On Tue, 17 Mar 1998, Jay Pershad, M.D. wrote [snip]:
> I was intrigued at your choice of decongestants for these asthmatics
> with persistent cough despite use of beta agonists. In particular, I was
> wondering what your rationale for use of methscopalamine was, over and
> above an antihistaminic and decongestant. Moreover, what is the
> pediatric dosing? Is it available in a liquid preparation? What is your
> common choice amongst the commercial preparations? Would plain
> pseudoephedrine achieve the same purpose as all these "combos"?
I started using the methscopolamine combo when I was an allergy fellow and
found them to be much better at drying up AR then just plain pseudophed or
antihistamine-decongestant combo. In fact, my medicaid parents were so
pleased they would pay for these medicines (this product was not covered
by medicaid in the state where I did my allergy work).
All contain phenylephrine and chlorpheniramine, in additon to the
methscopolamine, and are by prescription only. There are several companies
who market this product. At least one company has a line which has a
syurp, chew tab and sustained release capsules. The syrup and chew tab
have 10mg phenyleprine, 2mg chlorpheniramine and 1.25mg methscopolamine
(per 5 mL and tab respectively). I base the dosing on the
chlorpheniramine: 0.35 mg/kg/day divided q 4-6 hr under 2, 1 mg q 4-6 hr
age 2-6, 2 mg q 4-6 hr over age 6. (Adult dose would be 10 mL or 2 chew
I do not use these products to treat colds/URI's, but allergic rhinitis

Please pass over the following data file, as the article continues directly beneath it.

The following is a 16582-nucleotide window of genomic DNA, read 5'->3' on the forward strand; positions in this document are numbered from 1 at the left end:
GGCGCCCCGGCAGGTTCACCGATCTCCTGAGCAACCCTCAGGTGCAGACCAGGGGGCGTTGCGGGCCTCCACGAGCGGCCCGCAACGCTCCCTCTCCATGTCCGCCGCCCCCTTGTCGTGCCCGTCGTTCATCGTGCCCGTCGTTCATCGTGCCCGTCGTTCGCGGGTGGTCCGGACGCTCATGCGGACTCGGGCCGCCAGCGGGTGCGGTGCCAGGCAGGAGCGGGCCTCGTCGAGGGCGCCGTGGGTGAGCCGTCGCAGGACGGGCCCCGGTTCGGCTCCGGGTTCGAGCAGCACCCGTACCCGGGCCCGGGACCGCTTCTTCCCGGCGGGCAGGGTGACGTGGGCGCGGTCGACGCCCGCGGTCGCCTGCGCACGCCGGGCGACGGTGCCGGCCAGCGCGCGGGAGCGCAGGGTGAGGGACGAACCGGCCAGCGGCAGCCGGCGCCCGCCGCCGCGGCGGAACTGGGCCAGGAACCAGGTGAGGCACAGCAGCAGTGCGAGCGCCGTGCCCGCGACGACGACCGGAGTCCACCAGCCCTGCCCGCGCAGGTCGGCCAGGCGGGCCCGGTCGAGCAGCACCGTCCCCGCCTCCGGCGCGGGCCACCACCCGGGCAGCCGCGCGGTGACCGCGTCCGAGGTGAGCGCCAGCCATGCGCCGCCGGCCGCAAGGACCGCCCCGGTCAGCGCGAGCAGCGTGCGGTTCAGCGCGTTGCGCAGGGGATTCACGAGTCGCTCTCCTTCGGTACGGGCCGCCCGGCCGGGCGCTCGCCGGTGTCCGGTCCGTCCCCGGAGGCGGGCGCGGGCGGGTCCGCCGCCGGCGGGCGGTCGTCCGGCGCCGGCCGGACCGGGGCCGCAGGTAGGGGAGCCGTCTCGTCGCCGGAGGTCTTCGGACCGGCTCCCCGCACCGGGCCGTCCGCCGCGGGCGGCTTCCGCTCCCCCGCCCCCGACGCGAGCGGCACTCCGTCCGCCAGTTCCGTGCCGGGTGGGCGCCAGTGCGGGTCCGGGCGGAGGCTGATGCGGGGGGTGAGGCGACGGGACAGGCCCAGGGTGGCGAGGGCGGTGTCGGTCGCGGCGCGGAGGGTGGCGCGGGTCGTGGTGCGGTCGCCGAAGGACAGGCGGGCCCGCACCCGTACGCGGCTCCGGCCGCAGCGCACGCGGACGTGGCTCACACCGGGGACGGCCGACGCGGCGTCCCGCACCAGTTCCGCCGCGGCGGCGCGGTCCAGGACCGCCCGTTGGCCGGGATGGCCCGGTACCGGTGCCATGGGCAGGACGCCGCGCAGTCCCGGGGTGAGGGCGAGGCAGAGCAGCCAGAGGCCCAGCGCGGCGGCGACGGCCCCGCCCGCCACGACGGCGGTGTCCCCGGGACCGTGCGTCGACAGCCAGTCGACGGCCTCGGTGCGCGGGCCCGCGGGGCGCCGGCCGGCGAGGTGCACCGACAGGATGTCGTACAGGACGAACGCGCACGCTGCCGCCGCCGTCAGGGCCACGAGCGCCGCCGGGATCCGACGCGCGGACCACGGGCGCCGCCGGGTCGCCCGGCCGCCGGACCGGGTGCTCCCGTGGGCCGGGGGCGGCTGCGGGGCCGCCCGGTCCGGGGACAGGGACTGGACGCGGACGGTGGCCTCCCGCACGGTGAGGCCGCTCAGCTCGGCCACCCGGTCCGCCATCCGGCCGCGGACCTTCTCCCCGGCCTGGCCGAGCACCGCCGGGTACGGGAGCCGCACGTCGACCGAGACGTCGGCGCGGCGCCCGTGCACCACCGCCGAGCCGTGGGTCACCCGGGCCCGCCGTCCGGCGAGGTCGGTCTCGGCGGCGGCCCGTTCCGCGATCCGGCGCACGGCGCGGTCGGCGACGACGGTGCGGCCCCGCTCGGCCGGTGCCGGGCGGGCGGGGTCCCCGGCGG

> One of my concerns, albeit unproven, is that since asthma has a
> predominant airway inflammatory component, the use of all these
> decongestants would "dry" out the lower airway secretions causing
> inspissation and worsening of the coughing spells, as the patient
> attempts to clear his or her airway.
The issue of "drying out" and inspissation of mucus in the lungs from
antihistamines or methscopolamine is an "old salt" tale, and is leftover
in the PDR from a very long time ago. No one that I am familiar with in
the allergy community considers this an issue, let alone a problem.
> I agree with your approach to treating undiagnosed or undertreated
> sinusitis. In fact, I would add that sinusitis is often a forgotten
> frequent trigger for asthma exacerbations too.
You will find a subset of children who either have frequent exacerbations
of their asthma, or recurrent sore throats. Both groups get better after
treatment, only to become ill again in a few days to weeks. These are the
patients who most likely have un- or under-treated sinusitis. They
benefit from a 4-6 weeks course of antibiotics and intranasal steroids.
> If the child can do PEFR, I try to sort out some of these residual
> coughs as being residual occult bronchospasm versus
> URI/sinusitis/allergic rhinitis. If their PEFR is suboptimal, I would be
> aggressive with bronchodilator therapy including ipatropium.
One word of caution: a "normal" peak flow in someone without a personal
best may not be normal. A number of children I have delt with in the past,
have had 100% pre-bronchodilator PEFR only to go "super-normal" after a
neb (e.g. >125% predicted).
> One other situation that I believe deserves mention, is persistent
> nocturnal cough in asthmatics that may benefit from the often forgotten
> SR Theophylline preparations.
I also agree with you that theophylline still has a place in the chronic
managment of asthma. But albuterol SR also works well in these kids with
less side effects and risk then theophylline.
Jay, thanks for the good questions and comments,
Jeff Linzer MD MICP
Division of Emergency Medicine
Egleston and Hughes Spalding Children's Hospitals
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